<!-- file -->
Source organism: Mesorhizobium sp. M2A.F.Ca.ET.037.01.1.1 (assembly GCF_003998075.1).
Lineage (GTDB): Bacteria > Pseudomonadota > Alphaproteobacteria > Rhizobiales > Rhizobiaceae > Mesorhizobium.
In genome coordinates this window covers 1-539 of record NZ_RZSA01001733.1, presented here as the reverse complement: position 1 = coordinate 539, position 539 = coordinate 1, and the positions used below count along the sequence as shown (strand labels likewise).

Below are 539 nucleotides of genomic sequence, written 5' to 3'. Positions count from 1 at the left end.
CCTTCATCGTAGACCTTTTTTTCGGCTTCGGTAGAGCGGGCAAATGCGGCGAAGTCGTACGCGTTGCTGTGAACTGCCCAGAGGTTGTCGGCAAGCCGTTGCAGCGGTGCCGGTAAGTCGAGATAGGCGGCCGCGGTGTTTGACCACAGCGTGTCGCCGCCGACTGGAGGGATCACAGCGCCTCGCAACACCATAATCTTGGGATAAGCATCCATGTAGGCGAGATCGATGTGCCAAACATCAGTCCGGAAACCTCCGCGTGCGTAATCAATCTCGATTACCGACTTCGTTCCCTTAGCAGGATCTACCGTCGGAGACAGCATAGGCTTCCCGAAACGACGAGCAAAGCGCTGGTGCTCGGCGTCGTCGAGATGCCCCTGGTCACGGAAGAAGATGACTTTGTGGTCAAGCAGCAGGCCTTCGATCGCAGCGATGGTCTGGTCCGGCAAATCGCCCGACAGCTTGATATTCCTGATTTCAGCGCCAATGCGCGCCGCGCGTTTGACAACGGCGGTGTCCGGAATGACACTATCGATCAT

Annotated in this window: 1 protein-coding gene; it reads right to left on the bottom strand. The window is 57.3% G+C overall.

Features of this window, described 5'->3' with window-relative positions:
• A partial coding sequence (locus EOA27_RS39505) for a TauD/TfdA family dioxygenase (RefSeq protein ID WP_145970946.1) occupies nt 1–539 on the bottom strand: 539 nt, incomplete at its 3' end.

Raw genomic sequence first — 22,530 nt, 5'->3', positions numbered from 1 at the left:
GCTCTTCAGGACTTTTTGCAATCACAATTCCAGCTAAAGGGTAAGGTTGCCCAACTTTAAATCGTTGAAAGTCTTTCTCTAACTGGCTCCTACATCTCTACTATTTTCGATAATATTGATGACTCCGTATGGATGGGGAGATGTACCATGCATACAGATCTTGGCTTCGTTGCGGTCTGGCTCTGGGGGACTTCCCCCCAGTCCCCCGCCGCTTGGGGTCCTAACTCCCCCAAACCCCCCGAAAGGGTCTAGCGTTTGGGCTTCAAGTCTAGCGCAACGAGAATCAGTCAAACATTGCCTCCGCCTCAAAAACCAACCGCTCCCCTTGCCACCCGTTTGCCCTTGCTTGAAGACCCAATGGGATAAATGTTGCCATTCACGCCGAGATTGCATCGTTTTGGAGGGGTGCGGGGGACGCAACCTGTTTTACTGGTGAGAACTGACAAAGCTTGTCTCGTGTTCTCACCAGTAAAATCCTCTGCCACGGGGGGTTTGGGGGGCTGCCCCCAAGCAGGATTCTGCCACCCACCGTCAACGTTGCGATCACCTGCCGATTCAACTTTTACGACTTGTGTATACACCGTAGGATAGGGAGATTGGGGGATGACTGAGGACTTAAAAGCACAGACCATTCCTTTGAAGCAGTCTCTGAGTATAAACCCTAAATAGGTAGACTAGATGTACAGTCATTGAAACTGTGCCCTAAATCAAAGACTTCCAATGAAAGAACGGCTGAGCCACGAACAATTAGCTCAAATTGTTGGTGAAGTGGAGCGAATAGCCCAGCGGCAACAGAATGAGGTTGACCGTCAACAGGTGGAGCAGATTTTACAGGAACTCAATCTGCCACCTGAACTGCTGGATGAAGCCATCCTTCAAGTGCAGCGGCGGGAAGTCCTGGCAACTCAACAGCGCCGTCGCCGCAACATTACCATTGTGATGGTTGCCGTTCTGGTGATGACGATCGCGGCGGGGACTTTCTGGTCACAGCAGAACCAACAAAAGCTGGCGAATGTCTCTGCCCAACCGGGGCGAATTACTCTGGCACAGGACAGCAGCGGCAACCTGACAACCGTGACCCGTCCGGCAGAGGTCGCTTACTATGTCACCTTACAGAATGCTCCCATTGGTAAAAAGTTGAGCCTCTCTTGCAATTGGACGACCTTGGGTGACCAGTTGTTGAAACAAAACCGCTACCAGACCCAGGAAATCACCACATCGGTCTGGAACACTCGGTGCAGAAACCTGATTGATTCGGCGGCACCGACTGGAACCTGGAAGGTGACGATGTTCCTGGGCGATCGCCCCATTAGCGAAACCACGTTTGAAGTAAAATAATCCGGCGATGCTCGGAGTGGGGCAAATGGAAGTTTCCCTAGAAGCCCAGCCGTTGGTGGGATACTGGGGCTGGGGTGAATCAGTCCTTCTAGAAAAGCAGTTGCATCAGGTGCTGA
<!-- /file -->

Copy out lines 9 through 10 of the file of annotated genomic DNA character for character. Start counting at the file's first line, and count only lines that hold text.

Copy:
Raw genomic sequence first — 22,530 nt, 5'->3', positions numbered from 1 at the left:
GCTCTTCAGGACTTTTTGCAATCACAATTCCAGCTAAAGGGTAAGGTTGCCCAACTTTAAATCGTTGAAAGTCTTTCTCTAACTGGCTCCTACATCTCTACTATTTTCGATAATATTGATGACTCCGTATGGATGGGGAGATGTACCATGCATACAGATCTTGGCTTCGTTGCGGTCTGGCTCTGGGGGACTTCCCCCCAGTCCCCCGCCGCTTGGGGTCCTAACTCCCCCAAACCCCCCGAAAGGGTCTAGCGTTTGGGCTTCAAGTCTAGCGCAACGAGAATCAGTCAAACATTGCCTCCGCCTCAAAAACCAACCGCTCCCCTTGCCACCCGTTTGCCCTTGCTTGAAGACCCAATGGGATAAATGTTGCCATTCACGCCGAGATTGCATCGTTTTGGAGGGGTGCGGGGGACGCAACCTGTTTTACTGGTGAGAACTGACAAAGCTTGTCTCGTGTTCTCACCAGTAAAATCCTCTGCCACGGGGGGTTTGGGGGGCTGCCCCCAAGCAGGATTCTGCCACCCACCGTCAACGTTGCGATCACCTGCCGATTCAACTTTTACGACTTGTGTATACACCGTAGGATAGGGAGATTGGGGGATGACTGAGGACTTAAAAGCACAGACCATTCCTTTGAAGCAGTCTCTGAGTATAAACCCTAAATAGGTAGACTAGATGTACAGTCATTGAAACTGTGCCCTAAATCAAAGACTTCCAATGAAAGAACGGCTGAGCCACGAACAATTAGCTCAAATTGTTGGTGAAGTGGAGCGAATAGCCCAGCGGCAACAGAATGAGGTTGACCGTCAACAGGTGGAGCAGATTTTACAGGAACTCAATCTGCCACCTGAACTGCTGGATGAAGCCATCCTTCAAGTGCAGCGGCGGGAAGTCCTGGCAACTCAACAGCGCCGTCGCCGCAACATTACCATTGTGATGGTTGCCGTTCTGGTGATGACGATCGCGGCGGGGACTTTCTGGTCACAGCAGAACCAACAAAAGCTGGCGAATGTCTCTGCCCAACCGGGGCGAATTACTCTGGCACAGGACAGCAGCGGCAACCTGACAACCGTGACCCGTCCGGCAGAGGTCGCTTACTATGTCACCTTACAGAATGCTCCCATTGGTAAAAAGTTGAGCCTCTCTTGCAATTGGACGACCTTGGGTGACCAGTTGTTGAAACAAAACCGCTACCAGACCCAGGAAATCACCACATCGGTCTGGAACACTCGGTGCAGAAACCTGATTGATTCGGCGGCACCGACTGGAACCTGGAAGGTGACGATGTTCCTGGGCGATCGCCCCATTAGCGAAACCACGTTTGAAGTAAAATAATCCGGCGATGCTCGGAGTGGGGCAAATGGAAGTTTCCCTAGAAGCCCAGCCGTTGGTGGGATACTGGGGCTGGGGTGAATCAGTCCTTCTAGAAAAGCAGTTGCATCAGGTGCTGA